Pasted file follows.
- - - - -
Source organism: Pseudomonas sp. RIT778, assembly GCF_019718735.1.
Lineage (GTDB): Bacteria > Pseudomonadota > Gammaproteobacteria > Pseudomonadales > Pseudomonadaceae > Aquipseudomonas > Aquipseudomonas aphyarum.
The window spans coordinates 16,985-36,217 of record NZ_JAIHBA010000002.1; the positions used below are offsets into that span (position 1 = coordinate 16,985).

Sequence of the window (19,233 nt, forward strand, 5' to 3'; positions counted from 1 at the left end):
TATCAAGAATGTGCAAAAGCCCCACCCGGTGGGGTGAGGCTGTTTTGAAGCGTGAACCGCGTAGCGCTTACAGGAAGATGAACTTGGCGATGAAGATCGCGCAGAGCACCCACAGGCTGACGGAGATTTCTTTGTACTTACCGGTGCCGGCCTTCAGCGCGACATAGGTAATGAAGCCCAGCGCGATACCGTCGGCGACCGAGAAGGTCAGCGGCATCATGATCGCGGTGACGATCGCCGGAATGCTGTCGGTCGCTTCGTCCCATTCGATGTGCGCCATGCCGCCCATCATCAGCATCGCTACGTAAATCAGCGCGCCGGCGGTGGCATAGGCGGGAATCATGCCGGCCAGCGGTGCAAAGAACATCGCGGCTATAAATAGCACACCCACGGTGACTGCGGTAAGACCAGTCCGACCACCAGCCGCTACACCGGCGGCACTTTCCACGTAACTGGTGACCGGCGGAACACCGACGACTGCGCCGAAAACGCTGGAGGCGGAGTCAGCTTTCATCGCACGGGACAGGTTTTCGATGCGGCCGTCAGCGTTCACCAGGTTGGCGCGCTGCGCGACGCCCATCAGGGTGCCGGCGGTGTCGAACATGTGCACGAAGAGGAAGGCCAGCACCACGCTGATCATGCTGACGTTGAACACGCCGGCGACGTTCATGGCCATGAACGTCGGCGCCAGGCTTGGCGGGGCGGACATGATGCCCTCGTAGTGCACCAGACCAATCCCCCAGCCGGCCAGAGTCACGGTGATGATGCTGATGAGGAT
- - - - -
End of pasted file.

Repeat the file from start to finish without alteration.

Source organism: Pseudomonas sp. RIT778, assembly GCF_019718735.1.
Lineage (GTDB): Bacteria > Pseudomonadota > Gammaproteobacteria > Pseudomonadales > Pseudomonadaceae > Aquipseudomonas > Aquipseudomonas aphyarum.
The window spans coordinates 16,985-36,217 of record NZ_JAIHBA010000002.1; the positions used below are offsets into that span (position 1 = coordinate 16,985).

Sequence of the window (19,233 nt, forward strand, 5' to 3'; positions counted from 1 at the left end):
TATCAAGAATGTGCAAAAGCCCCACCCGGTGGGGTGAGGCTGTTTTGAAGCGTGAACCGCGTAGCGCTTACAGGAAGATGAACTTGGCGATGAAGATCGCGCAGAGCACCCACAGGCTGACGGAGATTTCTTTGTACTTACCGGTGCCGGCCTTCAGCGCGACATAGGTAATGAAGCCCAGCGCGATACCGTCGGCGACCGAGAAGGTCAGCGGCATCATGATCGCGGTGACGATCGCCGGAATGCTGTCGGTCGCTTCGTCCCATTCGATGTGCGCCATGCCGCCCATCATCAGCATCGCTACGTAAATCAGCGCGCCGGCGGTGGCATAGGCGGGAATCATGCCGGCCAGCGGTGCAAAGAACATCGCGGCTATAAATAGCACACCCACGGTGACTGCGGTAAGACCAGTCCGACCACCAGCCGCTACACCGGCGGCACTTTCCACGTAACTGGTGACCGGCGGAACACCGACGACTGCGCCGAAAACGCTGGAGGCGGAGTCAGCTTTCATCGCACGGGACAGGTTTTCGATGCGGCCGTCAGCGTTCACCAGGTTGGCGCGCTGCGCGACGCCCATCAGGGTGCCGGCGGTGTCGAACATGTGCACGAAGAGGAAGGCCAGCACCACGCTGATCATGCTGACGTTGAACACGCCGGCGACGTTCATGGCCATGAACGTCGGCGCCAGGCTTGGCGGGGCGGACATGATGCCCTCGTAGTGCACCAGACCAATCCCCCAGCCGGCCAGAGTCACGGTGATGATGCTGATGAGGAT